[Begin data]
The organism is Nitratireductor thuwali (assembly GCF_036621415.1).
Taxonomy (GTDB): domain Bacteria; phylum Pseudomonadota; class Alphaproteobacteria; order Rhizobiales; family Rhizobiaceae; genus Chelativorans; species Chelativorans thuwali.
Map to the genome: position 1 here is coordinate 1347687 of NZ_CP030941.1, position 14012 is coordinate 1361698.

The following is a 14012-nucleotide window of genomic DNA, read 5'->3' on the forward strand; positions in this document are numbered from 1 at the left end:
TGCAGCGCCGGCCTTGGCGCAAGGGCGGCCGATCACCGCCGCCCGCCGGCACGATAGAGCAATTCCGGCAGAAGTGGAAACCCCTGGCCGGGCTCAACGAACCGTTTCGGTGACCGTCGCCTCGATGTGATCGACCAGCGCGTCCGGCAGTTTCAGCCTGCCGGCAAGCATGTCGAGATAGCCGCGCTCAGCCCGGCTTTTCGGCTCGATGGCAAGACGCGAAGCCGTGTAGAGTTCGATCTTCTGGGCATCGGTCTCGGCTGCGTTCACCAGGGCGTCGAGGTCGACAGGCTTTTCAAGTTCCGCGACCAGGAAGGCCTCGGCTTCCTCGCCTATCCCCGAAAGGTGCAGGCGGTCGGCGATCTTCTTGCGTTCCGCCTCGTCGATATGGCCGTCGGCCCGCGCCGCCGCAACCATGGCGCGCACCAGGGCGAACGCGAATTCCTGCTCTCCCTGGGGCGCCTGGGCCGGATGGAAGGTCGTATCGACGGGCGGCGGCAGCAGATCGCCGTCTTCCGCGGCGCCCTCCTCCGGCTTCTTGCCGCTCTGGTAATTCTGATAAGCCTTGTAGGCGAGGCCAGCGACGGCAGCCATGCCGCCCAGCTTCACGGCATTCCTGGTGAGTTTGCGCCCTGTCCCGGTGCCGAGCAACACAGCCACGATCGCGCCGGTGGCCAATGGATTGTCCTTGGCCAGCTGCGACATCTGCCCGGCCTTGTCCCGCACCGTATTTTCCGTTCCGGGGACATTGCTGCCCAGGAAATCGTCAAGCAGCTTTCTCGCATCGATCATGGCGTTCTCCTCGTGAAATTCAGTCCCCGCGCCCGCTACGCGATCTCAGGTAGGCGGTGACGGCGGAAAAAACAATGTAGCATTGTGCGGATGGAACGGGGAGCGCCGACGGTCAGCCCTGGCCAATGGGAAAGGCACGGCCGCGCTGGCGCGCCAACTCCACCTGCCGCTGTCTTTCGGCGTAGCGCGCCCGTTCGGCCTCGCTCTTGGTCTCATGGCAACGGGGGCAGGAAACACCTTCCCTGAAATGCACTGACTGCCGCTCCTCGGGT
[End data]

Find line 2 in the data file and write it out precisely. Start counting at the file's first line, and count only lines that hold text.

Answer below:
Taxonomy (GTDB): domain Bacteria; phylum Pseudomonadota; class Alphaproteobacteria; order Rhizobiales; family Rhizobiaceae; genus Chelativorans; species Chelativorans thuwali.